Dargan Southard has a quick review of Jairo Diaz's short stint in the majors. When the Rockies acquired Diaz, there was speculation that he could fill in as a high-leverage reliever. Much of that hope rested on his mid to high 90s fastball. However, Diaz was hit hard in Triple-A to start the season, and he only made his way to the majors recently. But he's gotten good results so far.
I remain skeptical. High heat doesn't work that well if the ball doesn't move. And though Diaz does complement his fastball with a slider, it hasn't translated into strikeouts just yet, and that was probably one of the primary reasons the Rockies acquired him. In 2014 across High and Double-A in the Angels organization, Diaz struck out 85 batters in 64 2/3 innings, which is about 13 K/9. For Albuquerque, however, he's struck out about eight per nine. In a very limited sample in the big leagues thus far, he's struck out just 5.4 per nine innings. Diaz is still an interesting possibility for the bullpen, but don't allow his velocity or his current 1.35 ERA fool you into thinking he's claimed a spot.
Patrick Saunders has some quotes from Walt Weiss about Carlos Gonzalez's return to form. Weiss indicated that given CarGo's age and raw ability, he expected him to return to his old-self once he got healthy and received consistent playing time. Purple Row's Drew Creasman had a prophetic moment in early June when he said the same.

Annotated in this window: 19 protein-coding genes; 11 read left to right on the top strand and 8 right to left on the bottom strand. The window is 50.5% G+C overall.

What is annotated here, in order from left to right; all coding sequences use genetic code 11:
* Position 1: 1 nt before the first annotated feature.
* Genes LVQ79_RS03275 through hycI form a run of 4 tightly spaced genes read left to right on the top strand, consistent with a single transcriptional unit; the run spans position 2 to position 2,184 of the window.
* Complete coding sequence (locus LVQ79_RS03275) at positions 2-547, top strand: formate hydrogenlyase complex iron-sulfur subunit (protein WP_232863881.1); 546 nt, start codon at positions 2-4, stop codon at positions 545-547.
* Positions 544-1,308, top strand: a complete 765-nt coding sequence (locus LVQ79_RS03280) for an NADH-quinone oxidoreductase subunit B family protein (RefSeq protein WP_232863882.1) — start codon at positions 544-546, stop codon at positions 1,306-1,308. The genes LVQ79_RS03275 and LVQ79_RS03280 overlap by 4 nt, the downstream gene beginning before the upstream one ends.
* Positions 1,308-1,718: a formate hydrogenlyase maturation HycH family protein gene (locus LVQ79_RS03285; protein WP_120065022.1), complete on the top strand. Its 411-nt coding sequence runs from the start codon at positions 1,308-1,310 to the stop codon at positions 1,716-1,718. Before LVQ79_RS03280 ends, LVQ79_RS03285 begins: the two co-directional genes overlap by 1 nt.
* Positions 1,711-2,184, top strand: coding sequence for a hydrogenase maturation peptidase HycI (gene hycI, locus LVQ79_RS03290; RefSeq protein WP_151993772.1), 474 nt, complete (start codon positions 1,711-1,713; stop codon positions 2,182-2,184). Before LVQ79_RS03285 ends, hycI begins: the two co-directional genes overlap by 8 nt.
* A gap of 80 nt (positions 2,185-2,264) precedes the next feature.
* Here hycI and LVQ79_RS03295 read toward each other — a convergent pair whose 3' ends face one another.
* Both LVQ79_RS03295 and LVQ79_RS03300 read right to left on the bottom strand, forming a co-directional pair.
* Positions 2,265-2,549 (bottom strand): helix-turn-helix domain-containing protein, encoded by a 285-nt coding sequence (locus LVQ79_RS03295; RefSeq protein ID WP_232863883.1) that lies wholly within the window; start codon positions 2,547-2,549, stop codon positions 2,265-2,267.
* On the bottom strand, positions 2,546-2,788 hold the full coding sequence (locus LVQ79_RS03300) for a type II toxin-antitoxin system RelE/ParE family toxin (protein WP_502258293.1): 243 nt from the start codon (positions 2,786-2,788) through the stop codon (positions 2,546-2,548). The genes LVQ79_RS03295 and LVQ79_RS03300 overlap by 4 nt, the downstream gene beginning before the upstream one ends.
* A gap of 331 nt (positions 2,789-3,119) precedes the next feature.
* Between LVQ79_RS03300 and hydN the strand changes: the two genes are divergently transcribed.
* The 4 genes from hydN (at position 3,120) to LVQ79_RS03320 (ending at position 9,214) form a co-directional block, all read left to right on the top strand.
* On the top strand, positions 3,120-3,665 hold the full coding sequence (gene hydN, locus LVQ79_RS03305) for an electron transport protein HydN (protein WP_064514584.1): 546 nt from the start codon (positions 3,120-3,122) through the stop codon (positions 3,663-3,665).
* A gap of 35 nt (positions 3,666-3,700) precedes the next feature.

Saunders counts himself among the CarGo doubters, which was a camp I was in as well. Injuries and lingering injuries were causing CarGo to play poorly, but it was never a foregone conclusion that they were problems that would ever be solved.
It's been really fun to watch CarGo recently, but the in terms of the Rockies' long term health, the most important part of CarGo's 2015 season is that he will be a very attractive trade candidate this offseason.
Speaking of trading CarGo, the Matt Harvey innings limit brouhaha in New York has generated trade speculation in Purple Row's comments section—and probably in the comment sections of many other SB Nation team sites.
If you haven't heard, there was a conflict between what Scott Boras, Harvey's agent, and James Andrews, who performed Harvey's Tommy John surgery, claimed to be Harvey's innings cap and what the Mets intend to do with him as they prepare for a postseason run. Initially, Harvey was a silent observer, but yesterday he indicated that 180 innings, what Boras and Andrews have identified as a cap, is his limit for the season. That would only give him about 14 more innings this year. It would, obviously, keep him out of the playoffs. The result has been fan invective from New York Mets fans and trade fantasies from people like you, the fan of a team that is not the New York Mets.
What would you give up for Harvey, and what do you think it would take for the Mets to let him go? Go wild with fantasies, but Boone Logan, Kyle Parker, and cash for Harvey type proposals will be duly mocked.